What is a Holosystolic murmur?
Below article deals with the introduction to holosystolic murmur and their causes along with their explanations.
What is a heart murmur?
When you put a stethoscope near the chest wall, you can hear vibrations that are of variable durations. These series of vibrations coming from heart or the great vessels are murmurs.
How are murmurs caused?
Murmurs are caused due to the disease or abnormal working of the cardiac valves and structures. This results in the turbulent blood flow in the heart called murmurs.
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What is a systolic murmur?
The murmurs that start either during the first heart sound or after the first heart sound and end during or before the second heart sound are systolic murmurs.
What is a holosystolic murmur?
Holosystolic murmurs are the murmurs that start at the first heart sound and continue to be audible at the second heart sound. You can have a look at the phonocardiogram to know more. Holosystolic murmurs are generally high pitched.
The major causes of holosystolic murmurs include tricuspid regurgitation, ventricular septal defect and mitral regurgitation.
What is tricuspid regurgitation?
When the tricuspid valve leaflets degenerate, severe tricuspid regurgitation is caused. The tricuspid regurgitation murmurs may include either the holosystolic murmur or diastolic murmur or can also include both.
Observations of tricuspid regurgitation
You can observe the following things in a tricuspid regurgitation:
– Rectangular and loud pansystolic murmur
– Diamond shaped, brief and rumbling diastolic murmur
– Unsplit second heart sound with normal first heart sound
– Anatomically, enlargement in the right atrium and right ventricle
– There is turbulent blood flow occurring from right atrium to the right ventricle. It is the systolic murmur
– In diastole, brief and turbulent blood flow occurs from the right atrium to the right ventricle. This is because of the accumulation of blood in the right atrium. This forces the blood into the right ventricle during the diastole.
What differentiates a tricuspid regurgitation from mitral regurgitation?
At the lower left sternal border, the tricuspid murmur is heard with it’s maximum intensity. Moreover, the intensity of murmur increases with inspiration. This differentiates a tricuspid regurgitation from a mitral regurgitation.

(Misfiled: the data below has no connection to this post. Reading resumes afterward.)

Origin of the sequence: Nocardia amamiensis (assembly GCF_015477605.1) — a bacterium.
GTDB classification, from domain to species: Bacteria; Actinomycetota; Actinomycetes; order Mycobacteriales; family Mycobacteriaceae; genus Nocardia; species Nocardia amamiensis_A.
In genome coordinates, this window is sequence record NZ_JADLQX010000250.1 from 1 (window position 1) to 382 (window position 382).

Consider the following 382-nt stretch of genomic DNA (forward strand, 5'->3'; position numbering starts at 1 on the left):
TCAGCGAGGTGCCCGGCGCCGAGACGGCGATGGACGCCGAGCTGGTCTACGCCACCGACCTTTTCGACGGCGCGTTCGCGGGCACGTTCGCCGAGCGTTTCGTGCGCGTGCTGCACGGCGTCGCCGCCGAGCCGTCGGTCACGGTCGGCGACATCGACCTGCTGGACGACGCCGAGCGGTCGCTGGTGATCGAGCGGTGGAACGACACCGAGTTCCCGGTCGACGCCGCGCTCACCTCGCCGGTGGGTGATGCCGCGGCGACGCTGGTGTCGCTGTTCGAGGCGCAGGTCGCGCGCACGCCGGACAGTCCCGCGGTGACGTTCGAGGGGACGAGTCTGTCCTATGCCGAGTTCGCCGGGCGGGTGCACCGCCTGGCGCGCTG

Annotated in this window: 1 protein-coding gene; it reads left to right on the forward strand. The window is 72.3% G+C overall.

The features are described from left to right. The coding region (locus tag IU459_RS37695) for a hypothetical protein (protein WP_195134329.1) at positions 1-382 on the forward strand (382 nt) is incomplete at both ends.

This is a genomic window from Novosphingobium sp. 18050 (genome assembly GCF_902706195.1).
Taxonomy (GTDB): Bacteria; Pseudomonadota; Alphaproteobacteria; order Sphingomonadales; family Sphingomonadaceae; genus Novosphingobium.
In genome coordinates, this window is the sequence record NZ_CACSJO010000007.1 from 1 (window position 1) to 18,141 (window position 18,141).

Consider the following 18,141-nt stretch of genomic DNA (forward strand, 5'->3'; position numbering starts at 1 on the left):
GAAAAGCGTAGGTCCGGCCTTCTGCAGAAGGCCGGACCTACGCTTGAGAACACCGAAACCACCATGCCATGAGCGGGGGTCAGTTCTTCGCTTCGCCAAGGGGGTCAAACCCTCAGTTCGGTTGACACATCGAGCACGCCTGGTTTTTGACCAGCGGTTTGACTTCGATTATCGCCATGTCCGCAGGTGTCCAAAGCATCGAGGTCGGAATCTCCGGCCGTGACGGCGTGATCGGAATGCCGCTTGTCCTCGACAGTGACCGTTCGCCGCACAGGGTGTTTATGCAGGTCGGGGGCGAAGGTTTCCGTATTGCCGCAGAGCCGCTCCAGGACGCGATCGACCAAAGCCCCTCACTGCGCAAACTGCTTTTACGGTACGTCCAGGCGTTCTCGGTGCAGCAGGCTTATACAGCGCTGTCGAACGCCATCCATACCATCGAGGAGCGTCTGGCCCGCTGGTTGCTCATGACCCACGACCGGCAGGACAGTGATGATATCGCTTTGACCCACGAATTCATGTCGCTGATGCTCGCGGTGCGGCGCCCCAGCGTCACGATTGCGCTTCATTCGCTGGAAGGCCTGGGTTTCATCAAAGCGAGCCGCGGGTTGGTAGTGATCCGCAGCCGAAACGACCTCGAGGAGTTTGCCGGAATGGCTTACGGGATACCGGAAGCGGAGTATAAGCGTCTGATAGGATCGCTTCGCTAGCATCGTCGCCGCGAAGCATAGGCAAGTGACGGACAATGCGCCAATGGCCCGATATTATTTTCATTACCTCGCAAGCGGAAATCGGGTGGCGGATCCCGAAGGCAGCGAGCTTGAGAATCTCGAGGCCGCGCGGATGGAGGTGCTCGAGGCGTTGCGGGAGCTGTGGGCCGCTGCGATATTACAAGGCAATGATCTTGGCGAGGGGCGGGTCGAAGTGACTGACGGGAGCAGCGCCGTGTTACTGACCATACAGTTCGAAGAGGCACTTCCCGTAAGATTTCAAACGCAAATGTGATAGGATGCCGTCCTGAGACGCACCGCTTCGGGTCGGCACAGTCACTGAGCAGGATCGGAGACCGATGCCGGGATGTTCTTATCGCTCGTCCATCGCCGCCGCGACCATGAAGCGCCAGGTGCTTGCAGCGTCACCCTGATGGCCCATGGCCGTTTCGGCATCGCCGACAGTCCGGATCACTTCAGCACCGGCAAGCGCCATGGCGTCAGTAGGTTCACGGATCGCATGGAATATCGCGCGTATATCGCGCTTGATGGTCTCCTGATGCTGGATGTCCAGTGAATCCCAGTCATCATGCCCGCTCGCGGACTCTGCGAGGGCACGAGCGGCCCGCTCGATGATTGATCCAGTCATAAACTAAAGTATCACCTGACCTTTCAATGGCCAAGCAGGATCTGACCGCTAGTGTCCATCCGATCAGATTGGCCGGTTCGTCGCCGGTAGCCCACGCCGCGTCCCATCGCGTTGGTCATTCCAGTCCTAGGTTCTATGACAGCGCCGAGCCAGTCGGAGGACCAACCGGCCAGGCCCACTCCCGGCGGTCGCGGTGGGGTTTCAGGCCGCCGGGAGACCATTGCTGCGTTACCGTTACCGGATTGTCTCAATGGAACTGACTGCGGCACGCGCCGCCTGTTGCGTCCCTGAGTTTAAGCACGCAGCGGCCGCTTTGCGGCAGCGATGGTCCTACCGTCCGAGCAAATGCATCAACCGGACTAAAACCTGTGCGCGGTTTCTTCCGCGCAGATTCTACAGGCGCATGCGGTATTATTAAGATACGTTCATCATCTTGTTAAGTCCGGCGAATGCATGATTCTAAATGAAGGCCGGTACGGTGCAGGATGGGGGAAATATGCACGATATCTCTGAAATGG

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What is a mitral regurgitation?
The murmur best audible at the apex region and of high or mid frequency is of mitral regurgitation. There is no increase in the intensity of the murmur of mitral regurgitation with inspiration. This differentiates mitral regurgitation from tricuspid regurgitation.
We present mitral regurgitation and also the severe mitral regurgitation below.
Read here about – Mitral valve disease
Observations of mitral regurgitation
– Rectangular murmur of mid frequency taking up all of the systole
– The second heart sound is single with the normal first heart sound
– Anatomically, there is enlargement in the left atrium and left ventricle
– There is a turbulent blood flow into the left atrium through the mitral valve leaflets that are incompetent.
Observations of severe mitral regurgitation
– There is degeneration of mitral valve leaflets in severe mitral regurgitation.
– There is a wide split in the second heart sound with first heart sound being normal
– Rectangular and loud pansystolic murmur
– Diamond shaped, brief and rumbling diastolic murmur that immediately follows the third heart sound
– Anatomically, there is enlargement in the left ventricle and left atrium
– There is turbulent flow of blood to the left ventricle from the left atrium which is the systolic murmur
– In diastole, there is brief and turbulent flow of blood to the left ventricle from the left atrium. This is due to the accumulation of blood in the left atrium . This forces the blood to the left ventricle during the diastole.
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Ventricular septal defect
It is a congenital condition when there is presence of a hole in the wall separating the left and right ventricles. Due to the presence of a shunt or hole, blood flows abnormally between the right and left ventricles. Along the sternal border, at the third and fourth intercostal spaces, holosystolic murmurs is audible.
There is development of a wall between the right and left ventricle during foetal development. In some people, there is presence of a defect in the wall. Due to this defect, blood keeps flowing between the ventricles and develops a condition named ventricular septal defect.
Observations of ventricular septal defect
– There is unsplit second heart sound along with having normal first heart sound- All of the systole is filled by a medium pitched murmur
– Anatomically, there is enlargement in the right ventricle. An enlargement is also seen in the left atrium
– There is a turbulent blood flow occurring between the right and left ventricles. It flows from the left ventricle to the right ventricle. This takes place through the upper portion of the septum in systolic murmur
– Again there is a turbulent flow of blood from the left atrium to the right ventricle resulting in diastolic murmur
Holosystolic murmur is a type of murmur in which starts at the first heart sound and continue to be audible at the second heart sound. They are generally higher in pitch and the causes may include tricuspid regurgitation, ventricular septal defect and mitral regurgitation. The causes and their murmurs are also explained above that helps to get a good knowledge regarding the causes of holosystolic murmurs.
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